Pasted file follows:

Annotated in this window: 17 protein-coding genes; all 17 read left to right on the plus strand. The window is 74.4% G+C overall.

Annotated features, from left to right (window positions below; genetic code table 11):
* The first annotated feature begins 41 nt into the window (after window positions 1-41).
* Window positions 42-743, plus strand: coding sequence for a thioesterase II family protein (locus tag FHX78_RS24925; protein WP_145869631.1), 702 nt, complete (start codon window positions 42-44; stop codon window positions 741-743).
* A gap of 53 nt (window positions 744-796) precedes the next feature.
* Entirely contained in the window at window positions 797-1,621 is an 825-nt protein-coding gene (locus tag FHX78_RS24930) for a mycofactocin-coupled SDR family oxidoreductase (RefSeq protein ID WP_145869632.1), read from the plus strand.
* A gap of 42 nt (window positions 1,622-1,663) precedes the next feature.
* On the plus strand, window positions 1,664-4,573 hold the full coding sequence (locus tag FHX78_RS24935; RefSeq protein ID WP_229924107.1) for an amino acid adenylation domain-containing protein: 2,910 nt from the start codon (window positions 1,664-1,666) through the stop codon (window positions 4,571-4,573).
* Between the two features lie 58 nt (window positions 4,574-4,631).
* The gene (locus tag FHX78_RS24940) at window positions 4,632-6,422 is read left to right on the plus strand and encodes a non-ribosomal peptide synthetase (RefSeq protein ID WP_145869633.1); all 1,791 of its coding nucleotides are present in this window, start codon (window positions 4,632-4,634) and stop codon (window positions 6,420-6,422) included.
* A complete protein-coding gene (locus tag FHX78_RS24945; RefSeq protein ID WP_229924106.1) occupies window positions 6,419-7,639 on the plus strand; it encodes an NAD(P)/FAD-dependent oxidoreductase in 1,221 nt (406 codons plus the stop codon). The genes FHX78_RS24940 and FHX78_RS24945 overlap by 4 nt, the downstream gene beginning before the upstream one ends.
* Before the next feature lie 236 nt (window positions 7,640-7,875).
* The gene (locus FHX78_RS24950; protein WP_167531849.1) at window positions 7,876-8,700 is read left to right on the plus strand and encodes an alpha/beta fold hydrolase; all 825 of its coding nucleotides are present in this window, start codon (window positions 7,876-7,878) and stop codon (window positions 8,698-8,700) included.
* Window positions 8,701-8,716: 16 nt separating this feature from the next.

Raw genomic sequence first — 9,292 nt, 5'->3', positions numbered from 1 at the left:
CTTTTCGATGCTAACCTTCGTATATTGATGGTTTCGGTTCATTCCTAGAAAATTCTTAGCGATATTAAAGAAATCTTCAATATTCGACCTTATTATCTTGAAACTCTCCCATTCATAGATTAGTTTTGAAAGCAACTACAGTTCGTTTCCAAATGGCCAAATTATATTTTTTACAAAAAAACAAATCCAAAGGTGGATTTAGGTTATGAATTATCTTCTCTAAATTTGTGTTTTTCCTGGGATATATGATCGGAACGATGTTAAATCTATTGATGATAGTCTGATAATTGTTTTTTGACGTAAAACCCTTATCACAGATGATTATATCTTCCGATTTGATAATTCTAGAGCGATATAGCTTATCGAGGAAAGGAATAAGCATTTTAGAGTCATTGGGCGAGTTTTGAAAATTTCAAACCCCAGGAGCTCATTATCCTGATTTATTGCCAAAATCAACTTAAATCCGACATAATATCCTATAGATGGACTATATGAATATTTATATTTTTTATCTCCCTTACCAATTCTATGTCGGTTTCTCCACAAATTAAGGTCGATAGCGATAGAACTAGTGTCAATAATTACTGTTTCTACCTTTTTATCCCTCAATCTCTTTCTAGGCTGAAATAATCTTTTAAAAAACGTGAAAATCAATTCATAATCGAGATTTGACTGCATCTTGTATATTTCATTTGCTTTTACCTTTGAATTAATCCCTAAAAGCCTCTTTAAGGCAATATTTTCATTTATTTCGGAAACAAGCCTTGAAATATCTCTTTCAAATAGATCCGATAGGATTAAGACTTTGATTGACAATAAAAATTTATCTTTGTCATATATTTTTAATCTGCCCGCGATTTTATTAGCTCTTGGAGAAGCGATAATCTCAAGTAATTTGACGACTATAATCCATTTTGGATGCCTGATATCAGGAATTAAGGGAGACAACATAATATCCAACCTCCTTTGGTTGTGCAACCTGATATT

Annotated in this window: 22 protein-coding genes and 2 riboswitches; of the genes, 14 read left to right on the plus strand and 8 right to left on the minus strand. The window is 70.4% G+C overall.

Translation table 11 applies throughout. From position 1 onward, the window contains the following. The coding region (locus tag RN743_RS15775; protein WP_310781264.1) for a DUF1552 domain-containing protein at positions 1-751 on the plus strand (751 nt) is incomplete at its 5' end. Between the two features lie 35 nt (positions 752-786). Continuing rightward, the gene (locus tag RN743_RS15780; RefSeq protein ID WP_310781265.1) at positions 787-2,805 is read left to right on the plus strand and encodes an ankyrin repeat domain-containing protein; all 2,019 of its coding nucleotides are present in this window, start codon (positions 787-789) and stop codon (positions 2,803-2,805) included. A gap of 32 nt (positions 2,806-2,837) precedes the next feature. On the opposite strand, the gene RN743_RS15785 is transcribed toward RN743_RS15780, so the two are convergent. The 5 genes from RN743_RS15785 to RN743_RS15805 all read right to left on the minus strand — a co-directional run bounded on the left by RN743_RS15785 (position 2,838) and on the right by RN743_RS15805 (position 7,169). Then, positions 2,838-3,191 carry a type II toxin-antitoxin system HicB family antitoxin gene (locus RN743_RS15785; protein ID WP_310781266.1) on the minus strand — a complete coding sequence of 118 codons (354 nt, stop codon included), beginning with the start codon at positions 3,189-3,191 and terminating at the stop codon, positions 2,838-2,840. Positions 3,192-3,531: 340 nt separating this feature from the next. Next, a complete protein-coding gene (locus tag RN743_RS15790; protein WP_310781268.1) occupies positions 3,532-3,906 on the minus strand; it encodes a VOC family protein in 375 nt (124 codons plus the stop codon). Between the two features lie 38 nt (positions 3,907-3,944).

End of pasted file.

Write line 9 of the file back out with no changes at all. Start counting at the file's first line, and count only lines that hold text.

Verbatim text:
* Between the two features lie 58 nt (window positions 4,574-4,631).